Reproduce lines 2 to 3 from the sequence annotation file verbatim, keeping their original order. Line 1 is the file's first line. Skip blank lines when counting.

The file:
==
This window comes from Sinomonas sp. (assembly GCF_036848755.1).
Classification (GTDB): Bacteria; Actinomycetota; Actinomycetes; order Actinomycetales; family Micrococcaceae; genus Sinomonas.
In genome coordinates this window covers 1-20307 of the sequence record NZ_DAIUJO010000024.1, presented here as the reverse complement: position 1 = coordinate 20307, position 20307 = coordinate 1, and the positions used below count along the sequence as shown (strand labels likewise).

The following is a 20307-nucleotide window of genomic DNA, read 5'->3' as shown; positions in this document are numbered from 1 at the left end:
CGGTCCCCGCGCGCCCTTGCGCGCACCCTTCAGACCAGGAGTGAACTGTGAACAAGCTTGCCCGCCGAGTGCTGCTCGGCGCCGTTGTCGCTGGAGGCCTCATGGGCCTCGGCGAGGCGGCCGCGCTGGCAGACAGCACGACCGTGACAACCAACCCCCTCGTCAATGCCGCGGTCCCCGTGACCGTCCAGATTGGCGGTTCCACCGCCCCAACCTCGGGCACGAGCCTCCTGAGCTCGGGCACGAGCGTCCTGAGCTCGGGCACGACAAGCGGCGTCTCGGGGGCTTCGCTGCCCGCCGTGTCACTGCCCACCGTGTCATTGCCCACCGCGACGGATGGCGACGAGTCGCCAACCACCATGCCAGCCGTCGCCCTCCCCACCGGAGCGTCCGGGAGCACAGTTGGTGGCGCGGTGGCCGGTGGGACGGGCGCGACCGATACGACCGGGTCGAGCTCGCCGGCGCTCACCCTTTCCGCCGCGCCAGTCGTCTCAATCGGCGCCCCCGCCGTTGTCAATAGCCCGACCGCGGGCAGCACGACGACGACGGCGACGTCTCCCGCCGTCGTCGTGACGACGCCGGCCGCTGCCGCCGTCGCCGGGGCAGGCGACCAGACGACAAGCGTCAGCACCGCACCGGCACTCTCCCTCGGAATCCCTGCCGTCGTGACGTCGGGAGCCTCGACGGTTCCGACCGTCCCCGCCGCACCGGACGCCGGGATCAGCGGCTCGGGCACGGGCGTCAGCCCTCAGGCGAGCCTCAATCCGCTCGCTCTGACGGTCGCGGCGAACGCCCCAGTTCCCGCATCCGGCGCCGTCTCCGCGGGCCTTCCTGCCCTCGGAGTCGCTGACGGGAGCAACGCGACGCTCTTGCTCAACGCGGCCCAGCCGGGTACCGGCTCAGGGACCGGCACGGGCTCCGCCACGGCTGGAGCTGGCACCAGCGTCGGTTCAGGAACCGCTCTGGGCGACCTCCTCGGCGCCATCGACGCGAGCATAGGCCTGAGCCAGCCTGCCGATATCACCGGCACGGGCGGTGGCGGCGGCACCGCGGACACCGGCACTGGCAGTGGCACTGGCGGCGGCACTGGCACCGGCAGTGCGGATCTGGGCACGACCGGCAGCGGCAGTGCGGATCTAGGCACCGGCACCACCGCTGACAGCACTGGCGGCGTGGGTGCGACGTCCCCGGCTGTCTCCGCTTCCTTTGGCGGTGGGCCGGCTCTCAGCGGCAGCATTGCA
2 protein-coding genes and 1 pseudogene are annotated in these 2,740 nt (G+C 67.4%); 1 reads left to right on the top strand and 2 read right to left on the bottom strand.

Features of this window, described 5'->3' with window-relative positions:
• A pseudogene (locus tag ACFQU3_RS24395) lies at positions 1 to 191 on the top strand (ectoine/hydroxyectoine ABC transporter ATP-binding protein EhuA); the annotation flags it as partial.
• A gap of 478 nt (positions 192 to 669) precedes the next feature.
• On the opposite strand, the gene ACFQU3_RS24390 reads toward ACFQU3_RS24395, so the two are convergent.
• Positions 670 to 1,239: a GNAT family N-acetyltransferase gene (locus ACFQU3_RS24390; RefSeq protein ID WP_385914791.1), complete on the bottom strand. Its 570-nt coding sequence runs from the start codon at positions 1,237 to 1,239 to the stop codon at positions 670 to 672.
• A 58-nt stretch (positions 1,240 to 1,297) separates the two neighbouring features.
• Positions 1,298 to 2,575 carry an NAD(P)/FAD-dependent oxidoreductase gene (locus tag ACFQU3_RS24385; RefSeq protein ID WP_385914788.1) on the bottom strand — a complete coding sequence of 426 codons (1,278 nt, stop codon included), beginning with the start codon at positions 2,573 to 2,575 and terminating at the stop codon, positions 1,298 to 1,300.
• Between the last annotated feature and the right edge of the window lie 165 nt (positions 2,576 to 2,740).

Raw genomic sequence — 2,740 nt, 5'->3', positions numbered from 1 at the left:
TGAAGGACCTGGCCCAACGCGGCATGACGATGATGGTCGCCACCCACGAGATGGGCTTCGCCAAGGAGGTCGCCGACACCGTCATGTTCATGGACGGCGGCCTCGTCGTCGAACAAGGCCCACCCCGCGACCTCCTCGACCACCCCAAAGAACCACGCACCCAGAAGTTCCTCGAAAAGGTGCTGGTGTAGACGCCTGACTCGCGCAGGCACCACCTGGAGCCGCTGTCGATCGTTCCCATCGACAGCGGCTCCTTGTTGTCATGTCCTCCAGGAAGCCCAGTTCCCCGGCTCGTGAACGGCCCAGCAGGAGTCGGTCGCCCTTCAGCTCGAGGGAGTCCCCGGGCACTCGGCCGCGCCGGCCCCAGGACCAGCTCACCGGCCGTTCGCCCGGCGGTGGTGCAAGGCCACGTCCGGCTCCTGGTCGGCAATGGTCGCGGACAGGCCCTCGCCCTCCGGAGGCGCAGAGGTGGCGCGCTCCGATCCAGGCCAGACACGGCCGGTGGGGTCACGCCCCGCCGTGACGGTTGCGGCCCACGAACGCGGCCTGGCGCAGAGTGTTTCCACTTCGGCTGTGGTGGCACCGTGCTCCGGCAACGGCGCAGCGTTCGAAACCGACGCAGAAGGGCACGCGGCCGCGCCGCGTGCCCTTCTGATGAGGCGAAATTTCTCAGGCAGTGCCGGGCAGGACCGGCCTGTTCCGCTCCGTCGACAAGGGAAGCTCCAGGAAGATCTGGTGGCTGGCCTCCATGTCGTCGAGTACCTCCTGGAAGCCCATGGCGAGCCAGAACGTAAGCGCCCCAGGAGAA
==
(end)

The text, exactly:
Classification (GTDB): Bacteria; Actinomycetota; Actinomycetes; order Actinomycetales; family Micrococcaceae; genus Sinomonas.
In genome coordinates this window covers 1-20307 of the sequence record NZ_DAIUJO010000024.1, presented here as the reverse complement: position 1 = coordinate 20307, position 20307 = coordinate 1, and the positions used below count along the sequence as shown (strand labels likewise).